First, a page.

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News >  Column

Shawn Vestal: School layoffs and renewed push for higher local taxes show school funding far from fixed

UPDATED: Wed., April 17, 2019, 6:38 a.m.

Spokane Public Schools superintendent Shelley Redinger delivers the grim news of major budget cutbacks for the school district on Thursday, April 11, 2019. Next week at three Spokane high schools, the district will hold open-house-style listening sessions with the community on all facets of the budget - and some hot-button issues. (Dan Pelle / The Spokesman-Review)
Spokane Public Schools superintendent Shelley Redinger delivers the grim news of major budget cutbacks for the school district on Thursday, April 11, 2019. Next week at three Spokane high schools, the district will hold open-house-style listening sessions with the community on all facets of the budget - and some hot-button issues. (Dan Pelle / The Spokesman-Review)

Seven years later, after the state Supreme Court commanded the Legislature to improve school funding …

After repeated, ridiculous and frustrating legislative foot-dragging …

After a complicated “fix” to spend more state money and change school funding that was hatched practically in secret in Olympia …

After the court gave that fix its stamp of approval …

After the fog of confusion that descended on local school districts about the ramifications or even the basic math of that supposed fix …

After administrators agreed to labor contracts with big raises they insisted they could not afford and which consume nearly all of the increased educational funding …

And now, after our local school district has revealed it will lay off hundreds of employees if it is not rescued – now, somehow, we are again considering the very money-generating mechanism that the Supreme Court deemed unconstitutional in the first place: raising local levies to cover a budget shortfall.

It would be hard to imagine a larger collapse between the intentions of a thing – the 2012 McCleary ruling that the Legislature provide “ample” funding for our schools as required by the state constitution – and the concrete result of the efforts to achieve those intentions.

There is surplus blame to go around, and there is a hugely complicated set of factors and decision-makers involved. But with the news that the Washington Education Association, school officials and lawmakers are seeking legislation to again allow local districts to raise their levies to cover the consequences of expensive new labor contracts, we can no longer apply the word “fix” to what’s happened in the wake of the McCleary decision.

Surely, when the court called for the state to do better in amply funding basic education, it was not calling for bigger paychecks for fewer educators.

Surely, it was not seeking the wholesale elimination of school librarians.

Surely, the justices were not hoping for layoffs that result in the complete protection of seniority-rich staff at wealthy high schools and the gutting of staffs at schools in poorer neighborhoods where younger teachers face heavier lifts.

Surely, the court’s interpretation of spending amply on improving education was not meant as a call to return to the very funding method that it deemed unconstitutional.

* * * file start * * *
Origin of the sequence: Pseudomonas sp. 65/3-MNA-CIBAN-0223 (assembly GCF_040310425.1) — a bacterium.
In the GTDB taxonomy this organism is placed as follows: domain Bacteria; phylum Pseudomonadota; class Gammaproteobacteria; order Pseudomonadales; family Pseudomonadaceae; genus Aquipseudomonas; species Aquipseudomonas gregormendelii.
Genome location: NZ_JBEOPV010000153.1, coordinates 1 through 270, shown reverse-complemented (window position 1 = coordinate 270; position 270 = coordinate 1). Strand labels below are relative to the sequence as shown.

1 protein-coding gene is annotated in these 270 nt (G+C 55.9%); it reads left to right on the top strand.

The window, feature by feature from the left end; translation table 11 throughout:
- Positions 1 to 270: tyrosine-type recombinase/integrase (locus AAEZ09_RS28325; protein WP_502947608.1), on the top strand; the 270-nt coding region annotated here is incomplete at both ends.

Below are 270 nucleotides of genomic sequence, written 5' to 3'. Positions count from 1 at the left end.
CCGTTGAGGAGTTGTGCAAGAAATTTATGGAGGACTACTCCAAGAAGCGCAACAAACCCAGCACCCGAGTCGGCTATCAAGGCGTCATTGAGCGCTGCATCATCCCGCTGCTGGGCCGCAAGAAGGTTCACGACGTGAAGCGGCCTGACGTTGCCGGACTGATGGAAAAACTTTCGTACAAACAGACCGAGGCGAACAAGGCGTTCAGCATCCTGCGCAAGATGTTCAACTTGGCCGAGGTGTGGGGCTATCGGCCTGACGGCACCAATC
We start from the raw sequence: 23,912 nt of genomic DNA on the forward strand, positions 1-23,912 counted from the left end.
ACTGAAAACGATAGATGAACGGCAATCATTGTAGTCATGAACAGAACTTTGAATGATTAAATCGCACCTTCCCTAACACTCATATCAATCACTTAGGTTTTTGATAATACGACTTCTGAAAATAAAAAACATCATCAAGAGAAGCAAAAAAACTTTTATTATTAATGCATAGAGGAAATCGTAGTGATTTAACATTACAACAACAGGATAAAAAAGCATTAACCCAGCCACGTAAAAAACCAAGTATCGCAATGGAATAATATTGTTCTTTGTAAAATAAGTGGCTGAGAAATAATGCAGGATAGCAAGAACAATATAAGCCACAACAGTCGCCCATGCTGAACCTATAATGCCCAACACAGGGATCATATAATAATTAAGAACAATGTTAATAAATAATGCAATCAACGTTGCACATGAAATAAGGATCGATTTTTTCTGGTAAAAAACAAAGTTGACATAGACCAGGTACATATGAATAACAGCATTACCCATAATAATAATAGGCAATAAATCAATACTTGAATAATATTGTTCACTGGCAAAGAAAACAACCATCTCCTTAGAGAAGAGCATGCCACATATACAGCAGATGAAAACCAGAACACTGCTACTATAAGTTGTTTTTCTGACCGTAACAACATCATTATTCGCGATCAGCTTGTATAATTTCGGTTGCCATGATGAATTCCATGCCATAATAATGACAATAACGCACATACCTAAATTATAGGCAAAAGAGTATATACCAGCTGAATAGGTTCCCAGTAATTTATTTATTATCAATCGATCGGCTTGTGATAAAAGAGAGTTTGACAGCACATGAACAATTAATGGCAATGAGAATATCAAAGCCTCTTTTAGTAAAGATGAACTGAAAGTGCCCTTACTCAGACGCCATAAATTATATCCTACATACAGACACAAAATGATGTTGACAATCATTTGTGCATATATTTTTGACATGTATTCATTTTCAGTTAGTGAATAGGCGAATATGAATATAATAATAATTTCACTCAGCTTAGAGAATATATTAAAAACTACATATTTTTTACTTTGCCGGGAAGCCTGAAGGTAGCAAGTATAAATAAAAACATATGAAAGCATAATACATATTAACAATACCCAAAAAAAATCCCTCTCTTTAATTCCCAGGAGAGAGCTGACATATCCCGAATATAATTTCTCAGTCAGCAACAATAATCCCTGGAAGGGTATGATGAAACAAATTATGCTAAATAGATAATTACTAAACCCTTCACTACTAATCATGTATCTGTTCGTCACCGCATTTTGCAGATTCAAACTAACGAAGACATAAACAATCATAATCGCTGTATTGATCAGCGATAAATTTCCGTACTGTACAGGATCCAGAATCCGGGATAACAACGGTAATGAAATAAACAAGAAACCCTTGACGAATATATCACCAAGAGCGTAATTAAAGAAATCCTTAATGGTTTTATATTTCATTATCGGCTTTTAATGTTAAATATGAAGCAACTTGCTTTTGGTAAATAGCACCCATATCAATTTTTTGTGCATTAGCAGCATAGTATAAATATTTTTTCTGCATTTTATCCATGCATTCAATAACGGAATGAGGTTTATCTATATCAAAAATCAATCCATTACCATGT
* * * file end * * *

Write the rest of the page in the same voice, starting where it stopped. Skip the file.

It was 44 years ago that a Washington judge first concluded that our system of funding education was not meeting the constitutional requirement that the state’s “paramount duty” was to make “ample provision” for education. In that 1975 case, a Thurston County judge ruled that the state’s system of funding education – and particularly its reliance on local levies to make up shortfalls in state funding – was unconstitutional.

At that point, local school districts in Washington had become increasingly reliant on local levies to cover what the state wasn’t covering. Between 1960 and 1974, according to the McCleary decision, local districts had gone from drawing 6.8% of their funding from local levies to 25.6%.

At that point, the state began to wrestle with what constitutes “basic education.” The Legislature spent years trying to come up with a definition along with plans to improve schools. Early on, the Legislature tried to stem the reliance on local levies, by capping such tax requests at 10% of districts’ budgets.

What came next were annual displays of legislative fiddling. Year after year, session after session, lawmakers convened task forces, debated educational standards and policies, called for this improvement and that improvement, produced gaseous clouds of good intentions – all without coming up with a regular, reliable source of money for them. Meanwhile, they kept allowing the lid to be raised by local districts – up, up, up.

An exhaustive – and exhausting – breakdown of the inaction and buck-passing is detailed in the McCleary decision itself.

It produced the system that the state’s Supreme Court deemed a failure of the state’s constitutional responsibility and one that produced deep inequities among school districts. The McCleary fix addressed this by shifting much more of the funding burden to the state and again putting a cap on local levies – at $1.50 per $1,000 in property value.

If we start raising that again, however sound the immediate need may seem, then it’s déjà vu all over again. And it will make it absolutely clear that the McCleary fix was no fix at all.